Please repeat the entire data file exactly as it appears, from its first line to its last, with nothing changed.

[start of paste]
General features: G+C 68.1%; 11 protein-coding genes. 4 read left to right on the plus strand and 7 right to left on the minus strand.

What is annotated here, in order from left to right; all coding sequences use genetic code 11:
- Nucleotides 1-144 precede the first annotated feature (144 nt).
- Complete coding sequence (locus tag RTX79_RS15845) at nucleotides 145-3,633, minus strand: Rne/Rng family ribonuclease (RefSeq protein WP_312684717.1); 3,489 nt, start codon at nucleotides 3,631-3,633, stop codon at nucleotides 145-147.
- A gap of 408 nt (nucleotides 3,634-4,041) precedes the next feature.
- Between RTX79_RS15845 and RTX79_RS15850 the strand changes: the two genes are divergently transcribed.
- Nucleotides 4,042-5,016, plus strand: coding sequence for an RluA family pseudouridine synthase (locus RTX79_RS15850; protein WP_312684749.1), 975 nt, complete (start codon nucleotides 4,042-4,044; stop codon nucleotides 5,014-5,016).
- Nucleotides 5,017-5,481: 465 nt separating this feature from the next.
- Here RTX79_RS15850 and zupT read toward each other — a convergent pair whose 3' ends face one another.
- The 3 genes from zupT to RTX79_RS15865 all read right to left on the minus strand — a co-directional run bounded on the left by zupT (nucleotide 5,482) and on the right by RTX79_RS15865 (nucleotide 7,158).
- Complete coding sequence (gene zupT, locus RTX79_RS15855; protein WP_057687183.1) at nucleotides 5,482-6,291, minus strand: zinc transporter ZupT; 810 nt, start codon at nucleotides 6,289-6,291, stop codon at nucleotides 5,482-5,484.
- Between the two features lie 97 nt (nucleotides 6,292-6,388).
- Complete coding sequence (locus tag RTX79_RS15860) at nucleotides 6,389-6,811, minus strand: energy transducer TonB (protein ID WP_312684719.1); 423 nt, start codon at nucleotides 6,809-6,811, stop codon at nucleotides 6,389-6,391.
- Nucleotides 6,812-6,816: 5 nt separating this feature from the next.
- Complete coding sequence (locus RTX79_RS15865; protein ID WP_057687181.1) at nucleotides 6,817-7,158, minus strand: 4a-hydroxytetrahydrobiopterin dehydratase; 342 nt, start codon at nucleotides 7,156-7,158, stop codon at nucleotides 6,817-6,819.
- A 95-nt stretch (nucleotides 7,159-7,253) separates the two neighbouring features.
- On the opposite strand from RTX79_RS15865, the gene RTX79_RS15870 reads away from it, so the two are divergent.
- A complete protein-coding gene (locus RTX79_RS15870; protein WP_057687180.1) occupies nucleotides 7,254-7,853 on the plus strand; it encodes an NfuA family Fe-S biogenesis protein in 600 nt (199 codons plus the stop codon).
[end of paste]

General features: G+C 68.1%; 11 protein-coding genes. 4 read left to right on the plus strand and 7 right to left on the minus strand.

What is annotated here, in order from left to right; all coding sequences use genetic code 11:
- Nucleotides 1-144 precede the first annotated feature (144 nt).
- Complete coding sequence (locus tag RTX79_RS15845) at nucleotides 145-3,633, minus strand: Rne/Rng family ribonuclease (RefSeq protein WP_312684717.1); 3,489 nt, start codon at nucleotides 3,631-3,633, stop codon at nucleotides 145-147.
- A gap of 408 nt (nucleotides 3,634-4,041) precedes the next feature.
- Between RTX79_RS15845 and RTX79_RS15850 the strand changes: the two genes are divergently transcribed.
- Nucleotides 4,042-5,016, plus strand: coding sequence for an RluA family pseudouridine synthase (locus RTX79_RS15850; protein WP_312684749.1), 975 nt, complete (start codon nucleotides 4,042-4,044; stop codon nucleotides 5,014-5,016).
- Nucleotides 5,017-5,481: 465 nt separating this feature from the next.
- Here RTX79_RS15850 and zupT read toward each other — a convergent pair whose 3' ends face one another.
- The 3 genes from zupT to RTX79_RS15865 all read right to left on the minus strand — a co-directional run bounded on the left by zupT (nucleotide 5,482) and on the right by RTX79_RS15865 (nucleotide 7,158).
- Complete coding sequence (gene zupT, locus RTX79_RS15855; protein WP_057687183.1) at nucleotides 5,482-6,291, minus strand: zinc transporter ZupT; 810 nt, start codon at nucleotides 6,289-6,291, stop codon at nucleotides 5,482-5,484.
- Between the two features lie 97 nt (nucleotides 6,292-6,388).
- Complete coding sequence (locus tag RTX79_RS15860) at nucleotides 6,389-6,811, minus strand: energy transducer TonB (protein ID WP_312684719.1); 423 nt, start codon at nucleotides 6,809-6,811, stop codon at nucleotides 6,389-6,391.
- Nucleotides 6,812-6,816: 5 nt separating this feature from the next.
- Complete coding sequence (locus RTX79_RS15865; protein ID WP_057687181.1) at nucleotides 6,817-7,158, minus strand: 4a-hydroxytetrahydrobiopterin dehydratase; 342 nt, start codon at nucleotides 7,156-7,158, stop codon at nucleotides 6,817-6,819.
- A 95-nt stretch (nucleotides 7,159-7,253) separates the two neighbouring features.
- On the opposite strand from RTX79_RS15865, the gene RTX79_RS15870 reads away from it, so the two are divergent.
- A complete protein-coding gene (locus RTX79_RS15870; protein WP_057687180.1) occupies nucleotides 7,254-7,853 on the plus strand; it encodes an NfuA family Fe-S biogenesis protein in 600 nt (199 codons plus the stop codon).